A controversial Bordentown warehouse has its first tenant.

As Community News reported last month, Modell’s is set to lease the new Matrix Development Group facility at the intersection of Georgetown Road and Old York Road. The sporting goods company will house its logistics and distributions operations at the site, transferring from its previous headquarters based in New York.

Matrix first approached Bordentown Township about building a warehouse on the plot in 2016. The plan was approved the following year, and construction at the site is ongoing. The township said in a press release that Modell’s will lease approximately 312,000 square feet of space, about 55 percent of the total distribution center. The other tenant or tenants have not yet been named.

Residents, especially those at the nearby Clifton Mill housing development, were wary from the star, however.

Many preferred the original tract of farmland and worried that construction noise, truck traffic, fumes and emissions would impact their quality of life. The portion of the property that was not designated as proposed farmland, though, had been zoned for development since at least the early 1990s.

Bordentown Township Mayor Stephen Benowitz addressed those traffic concerns, saying that Modell’s confirmed that their tractor trailers will travel down Old York Road rather than Georgetown Road to enter and exit the facility.

“We are very pleased that Modell’s is coming to the township and that they are committed to being good neighbors,” Benowtiz said. “They recognized the potential traffic issues, and quickly and voluntarily offered to mandate all their tractor trailers stay off Georgetown Road.”

Benowitz said he believes the agreement is a positive outcome for the residents living on Georgetown Road and for the communities that are serviced by the road.

“The township will continue to work with the developer and all current and future tenants to ensure these safety measures are enforced,” he said. “We are also still advocating for further truck restrictions and traffic calming measures on Georgetown Road through all federal, state, and local channels.”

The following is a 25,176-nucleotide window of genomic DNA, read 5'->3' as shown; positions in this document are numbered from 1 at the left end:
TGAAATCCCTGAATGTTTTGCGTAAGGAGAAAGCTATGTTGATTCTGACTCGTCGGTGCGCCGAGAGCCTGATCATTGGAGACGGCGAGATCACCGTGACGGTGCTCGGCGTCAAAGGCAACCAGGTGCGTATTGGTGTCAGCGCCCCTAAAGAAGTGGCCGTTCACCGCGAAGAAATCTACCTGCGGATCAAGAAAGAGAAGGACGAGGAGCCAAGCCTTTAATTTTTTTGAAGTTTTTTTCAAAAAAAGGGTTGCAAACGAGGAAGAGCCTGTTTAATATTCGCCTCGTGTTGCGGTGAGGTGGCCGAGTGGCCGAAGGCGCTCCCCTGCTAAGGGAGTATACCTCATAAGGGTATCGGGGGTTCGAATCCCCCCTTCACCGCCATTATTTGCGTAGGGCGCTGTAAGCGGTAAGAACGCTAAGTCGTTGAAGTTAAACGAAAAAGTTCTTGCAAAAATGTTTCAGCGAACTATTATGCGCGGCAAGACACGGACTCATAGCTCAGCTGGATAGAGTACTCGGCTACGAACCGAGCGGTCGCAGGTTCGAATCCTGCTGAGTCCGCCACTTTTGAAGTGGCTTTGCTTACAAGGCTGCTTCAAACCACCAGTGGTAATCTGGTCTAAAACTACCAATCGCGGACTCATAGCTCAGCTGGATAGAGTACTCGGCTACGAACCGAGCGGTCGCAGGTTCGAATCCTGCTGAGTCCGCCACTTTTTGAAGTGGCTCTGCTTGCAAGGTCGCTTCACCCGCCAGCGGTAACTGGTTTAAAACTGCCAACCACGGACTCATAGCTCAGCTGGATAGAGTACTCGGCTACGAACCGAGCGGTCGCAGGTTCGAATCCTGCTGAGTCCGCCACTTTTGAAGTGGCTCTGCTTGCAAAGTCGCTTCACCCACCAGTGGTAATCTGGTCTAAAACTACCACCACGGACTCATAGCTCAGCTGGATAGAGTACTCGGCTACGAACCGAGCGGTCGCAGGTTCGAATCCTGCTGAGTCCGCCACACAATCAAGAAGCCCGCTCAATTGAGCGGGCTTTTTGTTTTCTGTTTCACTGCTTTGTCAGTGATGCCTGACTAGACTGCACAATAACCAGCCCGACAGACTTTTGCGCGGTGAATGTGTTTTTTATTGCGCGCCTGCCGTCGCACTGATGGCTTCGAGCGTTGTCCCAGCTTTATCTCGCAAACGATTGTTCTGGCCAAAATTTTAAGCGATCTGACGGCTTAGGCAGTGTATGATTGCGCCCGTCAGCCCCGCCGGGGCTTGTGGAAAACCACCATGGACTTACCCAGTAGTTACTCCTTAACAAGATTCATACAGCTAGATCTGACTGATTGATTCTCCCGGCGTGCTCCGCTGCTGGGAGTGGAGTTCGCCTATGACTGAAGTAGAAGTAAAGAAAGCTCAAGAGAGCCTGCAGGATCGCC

A township press release stated that officials were “vocal” about truck routes during the approval process but could not mandate any restrictions because both Georgetown Road and Old York Road both fall under Burlington County jurisdiction.

The warehouse was initially proposed in 2015, when Matrix first approached the township about constructing a facility on the property.

It came not long after tensions between Robbinsville Township and Amazon escalated that same year—truck and employee traffic to and from the warehouse, also developed by Matrix, rose dramatically during the holiday season, causing levels of rush hour gridlock that residents hadn’t seen before.

Residents were anxious, gathering on Facebook and at township committee and planning board meetings. Some were concerned about quality of life changes, while others, like Barbi-Ann Nurko, were worried about their livelihood.

Nurko, who has owned nearby Old York Stables since 2003, told the Current in 2016 that she was afraid for her horses.

“Horses are a fleeing animal,” she said. “If they get spooked, they can run through fences. That’s a big concern. God forbid a tractor trailer scares somebody while they were riding. [The developer] doesn’t seem to care too much.”

Other residents, like John Dourgarian of Williamsburg Village, continue to speak out against the development.

Dourgarian said dump trucks and tractor trailers traveled up and down Georgetown Road over the summer while the warehouse was still under construction, and he expressed concerns for children whose school buses stop on the road.

Dourgarian said he would have liked to have seen the township pursue Greenacres Funding for the tract.

“Approval of this project was the utter failure of township officials to protect the safety of Bordentown residents,” Dourgarian said.